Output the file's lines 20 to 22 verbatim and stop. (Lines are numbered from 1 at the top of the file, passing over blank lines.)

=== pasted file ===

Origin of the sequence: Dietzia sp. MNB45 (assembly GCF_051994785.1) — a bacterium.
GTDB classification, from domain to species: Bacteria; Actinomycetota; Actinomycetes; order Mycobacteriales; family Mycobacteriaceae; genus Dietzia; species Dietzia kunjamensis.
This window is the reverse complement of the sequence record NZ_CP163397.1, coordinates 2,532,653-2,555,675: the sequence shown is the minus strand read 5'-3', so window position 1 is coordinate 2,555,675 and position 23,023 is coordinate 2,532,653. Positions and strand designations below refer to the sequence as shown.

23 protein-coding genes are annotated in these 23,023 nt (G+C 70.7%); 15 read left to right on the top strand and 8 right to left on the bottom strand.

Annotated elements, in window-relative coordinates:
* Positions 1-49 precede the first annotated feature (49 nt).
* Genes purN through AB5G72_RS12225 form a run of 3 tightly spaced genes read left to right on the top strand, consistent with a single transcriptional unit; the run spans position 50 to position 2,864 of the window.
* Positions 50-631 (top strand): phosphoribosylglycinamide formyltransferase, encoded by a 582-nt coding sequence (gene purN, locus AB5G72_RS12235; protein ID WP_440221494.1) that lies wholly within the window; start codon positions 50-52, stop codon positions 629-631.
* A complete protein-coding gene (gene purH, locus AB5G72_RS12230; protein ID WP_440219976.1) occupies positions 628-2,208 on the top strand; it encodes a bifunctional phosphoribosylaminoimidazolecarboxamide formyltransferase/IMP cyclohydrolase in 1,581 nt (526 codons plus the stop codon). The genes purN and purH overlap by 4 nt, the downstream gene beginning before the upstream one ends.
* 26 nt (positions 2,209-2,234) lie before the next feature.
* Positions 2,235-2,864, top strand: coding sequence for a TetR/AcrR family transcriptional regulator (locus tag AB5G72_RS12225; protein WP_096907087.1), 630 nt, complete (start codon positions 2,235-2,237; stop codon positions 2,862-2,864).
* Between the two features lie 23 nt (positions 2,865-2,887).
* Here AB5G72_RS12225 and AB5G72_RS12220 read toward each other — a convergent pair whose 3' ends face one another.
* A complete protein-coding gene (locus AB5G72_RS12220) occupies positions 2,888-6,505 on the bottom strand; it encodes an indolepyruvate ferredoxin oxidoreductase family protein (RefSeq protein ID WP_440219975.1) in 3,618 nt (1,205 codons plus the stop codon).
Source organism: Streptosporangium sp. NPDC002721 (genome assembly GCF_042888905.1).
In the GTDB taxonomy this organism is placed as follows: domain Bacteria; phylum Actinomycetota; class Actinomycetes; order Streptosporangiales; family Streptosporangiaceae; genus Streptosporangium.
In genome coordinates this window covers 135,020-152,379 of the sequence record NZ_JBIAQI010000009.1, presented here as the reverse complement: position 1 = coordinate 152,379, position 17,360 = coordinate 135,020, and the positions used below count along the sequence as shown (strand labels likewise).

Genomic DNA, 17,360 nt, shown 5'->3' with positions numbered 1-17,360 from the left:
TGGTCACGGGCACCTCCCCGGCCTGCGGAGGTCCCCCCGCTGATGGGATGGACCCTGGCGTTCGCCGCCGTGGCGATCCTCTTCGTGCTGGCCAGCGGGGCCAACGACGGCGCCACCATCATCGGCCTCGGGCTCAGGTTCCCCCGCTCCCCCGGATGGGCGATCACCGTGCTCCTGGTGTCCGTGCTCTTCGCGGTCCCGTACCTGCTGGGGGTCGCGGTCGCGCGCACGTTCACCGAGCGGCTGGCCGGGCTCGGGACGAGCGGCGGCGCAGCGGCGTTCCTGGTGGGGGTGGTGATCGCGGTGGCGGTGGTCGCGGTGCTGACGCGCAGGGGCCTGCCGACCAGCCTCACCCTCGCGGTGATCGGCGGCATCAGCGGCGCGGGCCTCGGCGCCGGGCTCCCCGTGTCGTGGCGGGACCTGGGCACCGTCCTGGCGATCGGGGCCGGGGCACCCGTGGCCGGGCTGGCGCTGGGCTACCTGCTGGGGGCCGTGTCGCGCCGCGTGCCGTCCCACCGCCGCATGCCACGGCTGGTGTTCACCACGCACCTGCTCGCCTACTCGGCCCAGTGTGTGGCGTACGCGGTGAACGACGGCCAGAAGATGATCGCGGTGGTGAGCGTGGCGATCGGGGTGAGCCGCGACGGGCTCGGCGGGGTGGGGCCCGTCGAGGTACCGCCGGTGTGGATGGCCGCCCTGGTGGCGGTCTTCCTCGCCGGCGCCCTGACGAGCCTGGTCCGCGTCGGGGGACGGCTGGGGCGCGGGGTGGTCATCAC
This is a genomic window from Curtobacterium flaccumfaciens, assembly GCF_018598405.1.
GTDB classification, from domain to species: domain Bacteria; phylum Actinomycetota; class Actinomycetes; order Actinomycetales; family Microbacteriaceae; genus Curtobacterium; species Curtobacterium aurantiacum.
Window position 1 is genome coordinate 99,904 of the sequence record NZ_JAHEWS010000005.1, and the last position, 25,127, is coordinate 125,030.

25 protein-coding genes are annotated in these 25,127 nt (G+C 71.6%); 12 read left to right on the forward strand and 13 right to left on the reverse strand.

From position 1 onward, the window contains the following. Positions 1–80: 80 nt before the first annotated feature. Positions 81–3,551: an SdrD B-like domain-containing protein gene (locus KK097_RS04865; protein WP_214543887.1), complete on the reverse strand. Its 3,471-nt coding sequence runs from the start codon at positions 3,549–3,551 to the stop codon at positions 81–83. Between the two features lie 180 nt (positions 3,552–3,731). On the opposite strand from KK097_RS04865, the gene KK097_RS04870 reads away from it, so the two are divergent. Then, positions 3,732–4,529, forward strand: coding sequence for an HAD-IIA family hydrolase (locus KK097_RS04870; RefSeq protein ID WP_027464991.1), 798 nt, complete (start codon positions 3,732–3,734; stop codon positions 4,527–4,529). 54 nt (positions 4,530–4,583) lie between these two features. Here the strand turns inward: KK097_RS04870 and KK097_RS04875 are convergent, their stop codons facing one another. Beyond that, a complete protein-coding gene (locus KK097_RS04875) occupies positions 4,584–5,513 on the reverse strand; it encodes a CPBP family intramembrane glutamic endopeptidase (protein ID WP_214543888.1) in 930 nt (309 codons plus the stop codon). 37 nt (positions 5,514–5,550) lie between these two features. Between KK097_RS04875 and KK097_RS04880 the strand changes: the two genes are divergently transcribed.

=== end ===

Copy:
This is a genomic window from Curtobacterium flaccumfaciens, assembly GCF_018598405.1.
GTDB classification, from domain to species: domain Bacteria; phylum Actinomycetota; class Actinomycetes; order Actinomycetales; family Microbacteriaceae; genus Curtobacterium; species Curtobacterium aurantiacum.
Window position 1 is genome coordinate 99,904 of the sequence record NZ_JAHEWS010000005.1, and the last position, 25,127, is coordinate 125,030.